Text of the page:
Viral video highlights how non-payment is sinking cannabis businesses

cannabis impact

Pretty much everyone in cannabis has struggled to get paid at some point in time. For many operators, the problem can have serious consequences—particularly small brands giving product to retailers on terms and counting on the money they’re due to survive another day.

The issue has been top of mind as of late, particularly in California. One of the state’s biggest weed distributors, HERBL, folded in the middle of 2023, leaving countless brands and retailers in the lurch. Later that year, delivery service Grassdoor abruptly ceased operations—many brands wondered if they would ever receive payment for their goods. 

RELATED: Could this one change save the cannabis industry?

Things came to a head last week when a video of a dispensary chain owner seemingly bragging about saving money by not paying “mom and pop” brands went viral, saying they’re going under anyway*. The video, which may have been taken and disseminated without consent, could have been taken out of context, sure. However, the manner in which the operator was speaking struck a nerve with the cannabis community—especially at a time when family farms are going under, and towns in the Emerald Triangle are on the brink.

Many on social media called for a boycott of the chain and the blacklisting of the operator. Others came to his defense, saying they were always paid on time. Regardless of fact, the episode begs a bigger question: is non-payment a symptom of bigger problems plaguing the cannabis industry? And more so, what can be done to rectify the situation?

Can cannabis be saved?

Over-regulation, aggressive taxation, lack of funding, and marketing censorship are just some of the things preventing the space from thriving. It’s almost as if legal cannabis was doomed from the jump. Unfortunately, not much is being done to fix an incredibly broken system—and any potential help seems lightyears away.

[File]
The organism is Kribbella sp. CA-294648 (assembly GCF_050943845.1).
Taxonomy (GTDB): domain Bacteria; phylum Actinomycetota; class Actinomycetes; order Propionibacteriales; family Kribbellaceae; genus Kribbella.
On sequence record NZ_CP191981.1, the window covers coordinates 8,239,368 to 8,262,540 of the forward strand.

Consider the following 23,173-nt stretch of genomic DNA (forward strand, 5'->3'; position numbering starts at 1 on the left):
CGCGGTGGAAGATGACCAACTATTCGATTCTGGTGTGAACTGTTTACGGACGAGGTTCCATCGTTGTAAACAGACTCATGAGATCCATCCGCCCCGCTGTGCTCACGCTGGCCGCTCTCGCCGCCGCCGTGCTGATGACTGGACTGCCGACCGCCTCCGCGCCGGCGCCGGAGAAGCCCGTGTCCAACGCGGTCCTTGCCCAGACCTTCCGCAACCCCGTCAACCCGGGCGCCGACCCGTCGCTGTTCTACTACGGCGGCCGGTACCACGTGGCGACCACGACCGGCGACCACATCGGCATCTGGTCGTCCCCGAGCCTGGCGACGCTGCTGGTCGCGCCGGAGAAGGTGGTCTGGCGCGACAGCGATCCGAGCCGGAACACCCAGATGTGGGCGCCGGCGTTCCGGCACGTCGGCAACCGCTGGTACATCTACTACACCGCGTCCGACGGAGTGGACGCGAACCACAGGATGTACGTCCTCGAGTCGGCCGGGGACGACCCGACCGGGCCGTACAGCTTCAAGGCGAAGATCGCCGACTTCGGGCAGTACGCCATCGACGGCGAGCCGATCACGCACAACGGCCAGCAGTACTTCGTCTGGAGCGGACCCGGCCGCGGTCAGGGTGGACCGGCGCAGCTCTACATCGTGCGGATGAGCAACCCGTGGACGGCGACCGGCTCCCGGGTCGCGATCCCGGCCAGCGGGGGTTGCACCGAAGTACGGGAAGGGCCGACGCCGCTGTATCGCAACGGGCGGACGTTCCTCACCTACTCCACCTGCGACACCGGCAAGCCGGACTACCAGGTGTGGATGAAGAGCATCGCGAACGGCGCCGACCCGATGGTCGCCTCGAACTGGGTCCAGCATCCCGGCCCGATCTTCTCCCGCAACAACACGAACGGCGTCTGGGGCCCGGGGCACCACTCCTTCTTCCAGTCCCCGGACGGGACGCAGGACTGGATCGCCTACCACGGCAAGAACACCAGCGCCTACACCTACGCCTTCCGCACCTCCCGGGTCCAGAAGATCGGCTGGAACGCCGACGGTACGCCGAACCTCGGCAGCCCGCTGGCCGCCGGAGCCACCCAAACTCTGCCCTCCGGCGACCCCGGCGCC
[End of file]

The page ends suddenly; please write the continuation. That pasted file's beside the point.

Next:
When Wall Street hedge funds and airlines take a hit, they get bailouts. But no one’s bailing out the cannabis industry. Some may argue that the failure of cannabis companies would never have the same ripple effect as a major financial institution, but the economic impact is still considerable. 

Weed is a multibillion-dollar business, employing over 428,000 people nationwide. According to MJBizDaily, “For every $10 spent at a dispensary, another $18 will be injected into the economy, often at the local level.” Despite these facts, the powers that be continue to keep the industry down.

There’s no excuse for not paying people, but perhaps if the cannabis industry were designed to succeed, this problem wouldn’t be happening. If so-called “mom-and-pop brands” were set up for success, retailers wouldn’t be banking on their closure to save a buck. 

Some lawmakers are trying to offer their version of a life raft, with descheduling or rescheduling a promise of hope. However, operators need help now before things reach critical mass.

At this point, something’s got to give. Perhaps if legislators and regulators understood the true impact of their indifference, they would be moved to act. Or maybe they never cared about weed to begin with.

*The video in question was may have been leaked without consent. We will not link to it or mention the subject by name.


rachelle gordon

Rachelle Gordon is a cannabis journalist, Emerald Cup judge, Budist critic, and editor of She began her weed writing journey in 2015 and has been featured in High Times, CannabisNow, Beard Bros, MG, Skunk, and many others. Rachelle currently splits her time between Minneapolis and Oakland; her favorite cannabis cultivars include Silver Haze and Tangie. Follow Rachelle on Instagram @rachellethewriter